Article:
By Zain Bando
SCOTTSDALE, Ariz. – In their final media session of the week, the Philadelphia Eagles maintained a loose and relaxed vibe ahead of the Super Bowl against the Kansas City Chiefs.
For Miles Sanders, the fourth-year running back from Penn State, blocking out distractions and only focusing on the task of clinching the team’s second Lombardi Trophy in six years is the main priority, he said.
“Control what you can control, enjoy the moment and win,” Sanders said.
Sanders, 25, has had his best season in Philly thus far, rushing for 1,269 yards and 11 touchdowns, including two scores in Philadelphia’s thrashing of San Francisco in the NFC championship game.
The Eagles have rolled through the past two months of play with relative ease, even after a shoulder injury briefly sidelined quarterback Jalen Hurts near the end of the regular season. The Eagles still managed to earn home-field advantage and the conference’s No. 1 seed.
Despite his role as the backup quarterback, Gardner Minshew treats every repetition with the caveat that he may compete in the big game, thus adding to his relaxed mentality. Meditation and reading are just two ways he stays zoned in during his pregame routine.
“I just read (‘Wuthering Heights’) in the locker room and try to be pretty mellow (before games),” Minshew said.
Unlike Sanders and Minshew, Hurts, who won a national championship in 2018 as a member of the Alabama Crimson Tide, uses faith as a tool for motivation on and off the field. Hurts has looked unbothered since his Week 15 injury while also proving doubters wrong in the process, he said.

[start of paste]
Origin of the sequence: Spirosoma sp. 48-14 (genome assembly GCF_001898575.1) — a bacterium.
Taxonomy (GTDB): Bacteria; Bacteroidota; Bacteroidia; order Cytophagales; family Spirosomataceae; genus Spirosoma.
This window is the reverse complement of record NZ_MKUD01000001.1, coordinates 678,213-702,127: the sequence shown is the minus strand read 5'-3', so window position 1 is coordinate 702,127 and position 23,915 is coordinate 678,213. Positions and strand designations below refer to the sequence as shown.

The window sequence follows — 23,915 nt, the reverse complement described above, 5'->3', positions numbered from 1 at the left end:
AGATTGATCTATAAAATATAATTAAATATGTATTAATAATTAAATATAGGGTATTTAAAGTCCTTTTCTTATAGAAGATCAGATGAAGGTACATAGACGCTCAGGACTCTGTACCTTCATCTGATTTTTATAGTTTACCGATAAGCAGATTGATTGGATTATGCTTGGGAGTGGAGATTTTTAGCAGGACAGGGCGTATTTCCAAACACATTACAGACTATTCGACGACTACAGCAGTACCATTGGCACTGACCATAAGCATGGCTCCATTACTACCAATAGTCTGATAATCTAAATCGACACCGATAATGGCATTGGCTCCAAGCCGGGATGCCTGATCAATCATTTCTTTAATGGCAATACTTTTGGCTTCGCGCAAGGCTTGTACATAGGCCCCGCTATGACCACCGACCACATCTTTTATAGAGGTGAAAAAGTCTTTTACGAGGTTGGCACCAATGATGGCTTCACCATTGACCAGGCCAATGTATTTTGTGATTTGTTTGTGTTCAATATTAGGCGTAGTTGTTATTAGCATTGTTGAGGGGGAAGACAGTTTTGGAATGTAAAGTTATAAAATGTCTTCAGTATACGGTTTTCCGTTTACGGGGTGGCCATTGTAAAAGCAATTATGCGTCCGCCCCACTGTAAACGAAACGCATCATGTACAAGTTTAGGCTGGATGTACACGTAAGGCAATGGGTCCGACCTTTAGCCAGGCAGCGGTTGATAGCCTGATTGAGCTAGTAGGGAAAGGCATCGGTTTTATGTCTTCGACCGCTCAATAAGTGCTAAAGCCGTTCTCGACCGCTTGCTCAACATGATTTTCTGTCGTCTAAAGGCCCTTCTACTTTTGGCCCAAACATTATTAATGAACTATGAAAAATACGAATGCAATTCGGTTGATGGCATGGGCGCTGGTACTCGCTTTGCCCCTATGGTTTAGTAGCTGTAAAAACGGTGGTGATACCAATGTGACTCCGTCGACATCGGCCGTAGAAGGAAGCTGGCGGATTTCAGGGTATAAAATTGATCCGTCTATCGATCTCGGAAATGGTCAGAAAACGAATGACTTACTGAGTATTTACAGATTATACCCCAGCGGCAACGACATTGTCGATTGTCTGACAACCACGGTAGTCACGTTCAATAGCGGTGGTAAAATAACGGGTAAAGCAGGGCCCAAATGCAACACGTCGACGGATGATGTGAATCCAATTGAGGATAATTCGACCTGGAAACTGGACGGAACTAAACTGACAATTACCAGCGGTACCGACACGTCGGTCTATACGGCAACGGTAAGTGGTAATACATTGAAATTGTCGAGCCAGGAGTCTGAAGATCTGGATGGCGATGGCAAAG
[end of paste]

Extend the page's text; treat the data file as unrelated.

“I usually keep my prayers to myself, but I say God knows (what’s best for me),” Hurts said. “God knows. I lean on him in the center of everything I do because I know that without God, I wouldn’t be where I am today. I wouldn’t be the man I am today without having that faith in him, integrity, leadership, diligence and all these things. I think the biggest thing is that you get influenced by so much around you that you want to, you know, pray that God called you the person you want to be.”
As for anyone who believes Hurts nor the Eagles have a chance at greatness Sunday, Hurts had a simple message.
“I had a purpose before anyone else had an opinion,” Hurts said. “It’s not about anybody else. Y’all know you liked that one.”
Zain Bando is a sports media graduate student at Medill. You can follow him on Twitter (@zainbando99) and add him on LinkedIn here.